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Building a ‘Fortress Europe’ for the digital economy?


Building a ‘Fortress Europe’ for the digital economy?

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The European Commission’s Digital Single Market proposals, due out on 6 May, promises to remove barriers for a more robust Internet economy in Europe. However, it may actually create a new digital “Fortress Europe”, argues Dean Garfield.

Dean Garfield is President & CEO of the Information Technology Industry Council (ITI), an advocacy group acting as the global voice for the tech sector.

The European Commission is slated to announce its grand new plan to create a “Digital Single Market” and eliminate many of the barriers to a more robust Internet economy in Europe. Leaks coming out of Brussels, however, suggest that this initiative may actually create a new “Fortress Europe” for the digital economy. Imposing regulator barriers would be a grave mistake for Europe, and would have harmful effects on transatlantic trade and investment.

The Digital Single Market is a tremendous opportunity to turbo-boost both the EU and the transatlantic economy. As European Commission President Juncker has stated, “I believe that we must make much better use of the great opportunities offered by digital technologies, which know no borders … By creating a connected digital single market, we can generate up to €250 billion of additional growth in Europe.”

The potential of a digital single market to spur innovation in Europe is real. For instance, copyright rules today vary from country to country in Europe, making it hard for startups and online businesses to scale up; telecom markets are segmented; and digital skills lag behind many countries. These and similar problems should and can be addressed.

An important aspect of addressing these challenges is deepening the digital connection between Europe and the United States. There is much we can learn from each other. Despite recent spats, Europe and the US share common objectives with respect to an open Internet. In fact the US and EU governments noted last month they “are committed to a robust trans-Atlantic digital marketplace that sparks innovation, fuels economic growth and allows for the freedom of expression and the free flow of information across borders.”

Nevertheless, the Commission appears poised to instead use the mantle of the Digital Single Market to propose new regulatory barriers squarely targeted at US-based technology companies. As the Wall Street Journal reported last week, the Commission is considering imposing a new regulatory structure on the Internet, targeted at “Internet platforms.”

Ominously, in the past month, Digital Commissioner Günther Oettinger has spoken of the need to “replace today’s web search engines, operating systems and social networks.” In leaked Commission documents nearly all of the businesses identified as “platforms” needing special regulation are US-headquartered: an alphabet soup of the Internet economy, from Amazon to Yahoo! and many in between (Apple, eBay, Etsy, Facebook, Google, and Microsoft are among the others singled out).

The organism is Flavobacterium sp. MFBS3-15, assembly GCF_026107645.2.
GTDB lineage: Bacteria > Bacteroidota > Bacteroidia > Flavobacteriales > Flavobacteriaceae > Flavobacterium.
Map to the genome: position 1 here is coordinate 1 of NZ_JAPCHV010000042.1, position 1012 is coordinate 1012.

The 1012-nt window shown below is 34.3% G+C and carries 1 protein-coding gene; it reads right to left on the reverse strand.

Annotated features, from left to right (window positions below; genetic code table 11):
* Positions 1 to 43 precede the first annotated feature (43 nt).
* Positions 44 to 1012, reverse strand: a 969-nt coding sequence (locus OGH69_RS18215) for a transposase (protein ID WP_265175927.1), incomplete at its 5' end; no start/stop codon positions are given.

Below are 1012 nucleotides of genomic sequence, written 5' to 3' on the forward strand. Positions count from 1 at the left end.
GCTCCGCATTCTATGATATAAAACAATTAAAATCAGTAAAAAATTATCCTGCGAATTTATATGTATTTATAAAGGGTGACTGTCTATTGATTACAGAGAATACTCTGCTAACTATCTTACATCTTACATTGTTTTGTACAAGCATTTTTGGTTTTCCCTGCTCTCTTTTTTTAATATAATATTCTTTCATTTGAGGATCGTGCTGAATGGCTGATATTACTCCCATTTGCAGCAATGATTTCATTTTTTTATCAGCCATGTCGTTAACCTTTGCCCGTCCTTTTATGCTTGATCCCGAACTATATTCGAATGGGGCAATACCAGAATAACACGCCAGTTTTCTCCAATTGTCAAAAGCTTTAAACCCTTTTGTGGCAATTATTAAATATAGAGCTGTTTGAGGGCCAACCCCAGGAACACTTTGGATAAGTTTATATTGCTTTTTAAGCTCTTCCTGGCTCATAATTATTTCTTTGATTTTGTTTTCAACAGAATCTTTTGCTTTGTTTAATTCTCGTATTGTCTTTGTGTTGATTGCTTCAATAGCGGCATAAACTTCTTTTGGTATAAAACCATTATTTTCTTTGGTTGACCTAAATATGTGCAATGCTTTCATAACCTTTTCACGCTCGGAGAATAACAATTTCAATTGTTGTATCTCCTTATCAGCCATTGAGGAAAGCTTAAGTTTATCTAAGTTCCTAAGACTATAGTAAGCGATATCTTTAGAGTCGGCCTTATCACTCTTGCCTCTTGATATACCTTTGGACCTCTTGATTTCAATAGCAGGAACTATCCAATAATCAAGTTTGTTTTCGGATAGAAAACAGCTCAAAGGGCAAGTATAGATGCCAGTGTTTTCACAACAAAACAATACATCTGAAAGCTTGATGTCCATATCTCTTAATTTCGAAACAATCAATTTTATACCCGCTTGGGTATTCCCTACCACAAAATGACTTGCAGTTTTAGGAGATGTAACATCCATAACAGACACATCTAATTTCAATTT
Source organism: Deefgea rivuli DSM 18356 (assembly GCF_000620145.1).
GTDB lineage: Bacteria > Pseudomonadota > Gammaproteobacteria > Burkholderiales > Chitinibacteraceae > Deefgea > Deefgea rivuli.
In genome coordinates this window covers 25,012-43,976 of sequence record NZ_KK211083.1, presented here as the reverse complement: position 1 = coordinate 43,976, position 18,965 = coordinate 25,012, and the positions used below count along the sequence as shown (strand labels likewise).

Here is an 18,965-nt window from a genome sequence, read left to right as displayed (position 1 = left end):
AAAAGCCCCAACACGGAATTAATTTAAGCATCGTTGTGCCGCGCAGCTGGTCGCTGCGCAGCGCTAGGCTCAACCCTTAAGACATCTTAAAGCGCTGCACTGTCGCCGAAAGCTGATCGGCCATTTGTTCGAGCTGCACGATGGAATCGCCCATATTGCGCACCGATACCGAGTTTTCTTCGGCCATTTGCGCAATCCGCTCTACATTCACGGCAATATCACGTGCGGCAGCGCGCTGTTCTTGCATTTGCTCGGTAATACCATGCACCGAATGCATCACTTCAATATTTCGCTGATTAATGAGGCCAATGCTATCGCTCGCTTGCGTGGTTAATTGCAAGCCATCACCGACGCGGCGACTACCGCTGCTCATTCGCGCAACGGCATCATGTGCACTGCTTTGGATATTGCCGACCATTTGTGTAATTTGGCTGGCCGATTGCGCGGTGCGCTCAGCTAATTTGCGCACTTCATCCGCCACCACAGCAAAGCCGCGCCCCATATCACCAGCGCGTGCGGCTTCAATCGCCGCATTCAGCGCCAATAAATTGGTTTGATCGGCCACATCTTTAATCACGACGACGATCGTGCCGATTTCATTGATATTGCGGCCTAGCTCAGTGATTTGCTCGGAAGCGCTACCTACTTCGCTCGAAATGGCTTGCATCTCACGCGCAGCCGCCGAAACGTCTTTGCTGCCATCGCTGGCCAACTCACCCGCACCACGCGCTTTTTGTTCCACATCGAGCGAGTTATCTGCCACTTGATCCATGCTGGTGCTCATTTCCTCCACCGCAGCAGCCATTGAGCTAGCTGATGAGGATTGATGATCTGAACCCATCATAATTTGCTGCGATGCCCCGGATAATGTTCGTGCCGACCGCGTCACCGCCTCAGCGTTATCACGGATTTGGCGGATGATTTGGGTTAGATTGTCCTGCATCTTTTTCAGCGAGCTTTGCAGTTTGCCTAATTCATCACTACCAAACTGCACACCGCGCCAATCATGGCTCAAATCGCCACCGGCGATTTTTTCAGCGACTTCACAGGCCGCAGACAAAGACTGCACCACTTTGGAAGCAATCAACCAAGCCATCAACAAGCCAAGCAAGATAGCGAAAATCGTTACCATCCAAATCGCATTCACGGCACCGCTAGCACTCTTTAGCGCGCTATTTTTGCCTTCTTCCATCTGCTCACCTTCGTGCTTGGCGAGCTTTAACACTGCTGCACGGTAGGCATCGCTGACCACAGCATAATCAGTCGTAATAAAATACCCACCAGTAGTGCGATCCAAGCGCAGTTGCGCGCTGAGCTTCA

Instead of enhancing integration, the Commission would in effect be creating a digital fortress around Europe – a move that would have devastating consequences for Europe’s efforts to spur innovation and technology by its own companies. In particular, under this rubric the Commission is considering new regulations that would:

  • Require special “transparency” of these platforms regarding their business practices.
  • Require platforms to change the design of their services to provide for ‘interoperability’.
  • Limit how platforms can use information.

Such measures are not only counterproductive, they are wholly unnecessary. US and EU law already protect against abuses in these areas. For example, when data is misused, regulators in Europe and the US regularly prosecute companies under consumer protection or similar laws. When a market actor allegedly abuses its dominant market position, antitrust/competition authorities investigate – as both the US and Europe have done in the digital space on multiple occasions. In contrast, Brussels appears poised to put government officials in charge of how hugely popular online services are designed and implemented. And it wants to do so without the suggestion, much less the evidence, that technology firms are doing anything to harm consumers.

It is worrisome to think that we are now taking the Internet economy for granted. It was not heavy-handed regulation that enabled the Internet’s success and vibrancy; it was the opposite.

Instead of jumpstarting the EU economy, these new rules would constrain Europe’s ability to attract the world’s greatest technology companies and to develop exciting new companies of its own. The regulations would also sour the US-EU relationship at exactly the wrong time. Our governments are engaged in a bold effort to strengthen the transatlantic relationship and open markets through the Transatlantic Trade and Investment Partnership (TTIP); this effort to impose new restrictions on some of the most innovative global companies pulls in the exact opposite direction.

The US and Europe should be standing together to create a leadership model for governments with a decidedly different vision of the Internet, like China and Russia. If the EU begins to impose new regulatory regimes on online actors, it will undermine the ability of our governments to stand together against similar efforts elsewhere in the world.

We have endured years of intractable disputes between the US and Europe over agriculture policy and aircraft subsidies. We hope that this pattern is not now repeated for the digital economy. That would deprive our people of the many contributions that technology and the pursuit of innovation have driven for job creation and rising living standards on both sides of the Atlantic.